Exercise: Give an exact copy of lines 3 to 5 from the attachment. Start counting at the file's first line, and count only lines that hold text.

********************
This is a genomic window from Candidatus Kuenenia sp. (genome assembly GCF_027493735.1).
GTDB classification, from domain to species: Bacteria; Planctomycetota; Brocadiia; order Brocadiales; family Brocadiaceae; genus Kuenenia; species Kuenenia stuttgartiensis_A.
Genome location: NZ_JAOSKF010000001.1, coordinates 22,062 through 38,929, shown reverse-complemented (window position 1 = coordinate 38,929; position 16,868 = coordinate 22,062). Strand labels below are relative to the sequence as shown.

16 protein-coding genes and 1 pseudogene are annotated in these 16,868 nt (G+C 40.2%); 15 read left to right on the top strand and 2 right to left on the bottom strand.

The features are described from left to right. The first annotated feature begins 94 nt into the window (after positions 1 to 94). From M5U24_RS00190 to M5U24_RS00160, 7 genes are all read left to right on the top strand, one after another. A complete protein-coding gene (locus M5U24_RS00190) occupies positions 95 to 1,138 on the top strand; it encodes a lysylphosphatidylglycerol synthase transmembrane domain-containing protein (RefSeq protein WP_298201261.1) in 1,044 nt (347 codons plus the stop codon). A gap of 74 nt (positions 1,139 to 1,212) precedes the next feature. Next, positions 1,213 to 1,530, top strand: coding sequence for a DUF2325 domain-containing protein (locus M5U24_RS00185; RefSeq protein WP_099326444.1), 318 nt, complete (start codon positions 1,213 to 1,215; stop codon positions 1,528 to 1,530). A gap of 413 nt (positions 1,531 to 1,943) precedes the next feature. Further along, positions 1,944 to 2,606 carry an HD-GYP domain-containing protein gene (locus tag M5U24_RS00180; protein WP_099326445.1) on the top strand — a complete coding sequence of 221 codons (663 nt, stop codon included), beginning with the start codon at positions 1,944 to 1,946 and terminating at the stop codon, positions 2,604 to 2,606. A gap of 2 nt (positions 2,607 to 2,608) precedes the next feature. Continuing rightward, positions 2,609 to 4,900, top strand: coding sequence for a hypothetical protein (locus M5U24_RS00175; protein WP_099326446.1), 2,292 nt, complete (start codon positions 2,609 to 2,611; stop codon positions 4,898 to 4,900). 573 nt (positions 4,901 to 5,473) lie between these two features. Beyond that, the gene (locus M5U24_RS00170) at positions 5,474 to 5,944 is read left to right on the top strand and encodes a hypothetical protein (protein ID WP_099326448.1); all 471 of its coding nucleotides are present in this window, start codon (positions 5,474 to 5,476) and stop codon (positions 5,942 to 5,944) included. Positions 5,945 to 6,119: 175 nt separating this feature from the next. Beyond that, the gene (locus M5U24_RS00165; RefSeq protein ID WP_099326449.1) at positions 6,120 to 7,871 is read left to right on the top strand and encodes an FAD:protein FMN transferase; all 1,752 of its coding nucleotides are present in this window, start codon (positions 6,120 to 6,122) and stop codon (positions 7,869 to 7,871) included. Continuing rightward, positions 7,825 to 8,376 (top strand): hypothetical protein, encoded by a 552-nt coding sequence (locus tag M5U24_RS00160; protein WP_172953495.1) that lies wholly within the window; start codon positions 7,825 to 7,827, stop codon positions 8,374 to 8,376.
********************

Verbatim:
Genome location: NZ_JAOSKF010000001.1, coordinates 22,062 through 38,929, shown reverse-complemented (window position 1 = coordinate 38,929; position 16,868 = coordinate 22,062). Strand labels below are relative to the sequence as shown.

16 protein-coding genes and 1 pseudogene are annotated in these 16,868 nt (G+C 40.2%); 15 read left to right on the top strand and 2 right to left on the bottom strand.

The features are described from left to right. The first annotated feature begins 94 nt into the window (after positions 1 to 94). From M5U24_RS00190 to M5U24_RS00160, 7 genes are all read left to right on the top strand, one after another. A complete protein-coding gene (locus M5U24_RS00190) occupies positions 95 to 1,138 on the top strand; it encodes a lysylphosphatidylglycerol synthase transmembrane domain-containing protein (RefSeq protein WP_298201261.1) in 1,044 nt (347 codons plus the stop codon). A gap of 74 nt (positions 1,139 to 1,212) precedes the next feature. Next, positions 1,213 to 1,530, top strand: coding sequence for a DUF2325 domain-containing protein (locus M5U24_RS00185; RefSeq protein WP_099326444.1), 318 nt, complete (start codon positions 1,213 to 1,215; stop codon positions 1,528 to 1,530). A gap of 413 nt (positions 1,531 to 1,943) precedes the next feature. Further along, positions 1,944 to 2,606 carry an HD-GYP domain-containing protein gene (locus tag M5U24_RS00180; protein WP_099326445.1) on the top strand — a complete coding sequence of 221 codons (663 nt, stop codon included), beginning with the start codon at positions 1,944 to 1,946 and terminating at the stop codon, positions 2,604 to 2,606. A gap of 2 nt (positions 2,607 to 2,608) precedes the next feature. Continuing rightward, positions 2,609 to 4,900, top strand: coding sequence for a hypothetical protein (locus M5U24_RS00175; protein WP_099326446.1), 2,292 nt, complete (start codon positions 2,609 to 2,611; stop codon positions 4,898 to 4,900). 573 nt (positions 4,901 to 5,473) lie between these two features. Beyond that, the gene (locus M5U24_RS00170) at positions 5,474 to 5,944 is read left to right on the top strand and encodes a hypothetical protein (protein ID WP_099326448.1); all 471 of its coding nucleotides are present in this window, start codon (positions 5,474 to 5,476) and stop codon (positions 5,942 to 5,944) included. Positions 5,945 to 6,119: 175 nt separating this feature from the next. Beyond that, the gene (locus M5U24_RS00165; RefSeq protein ID WP_099326449.1) at positions 6,120 to 7,871 is read left to right on the top strand and encodes an FAD:protein FMN transferase; all 1,752 of its coding nucleotides are present in this window, start codon (positions 6,120 to 6,122) and stop codon (positions 7,869 to 7,871) included. Continuing rightward, positions 7,825 to 8,376 (top strand): hypothetical protein, encoded by a 552-nt coding sequence (locus tag M5U24_RS00160; protein WP_172953495.1) that lies wholly within the window; start codon positions 7,825 to 7,827, stop codon positions 8,374 to 8,376.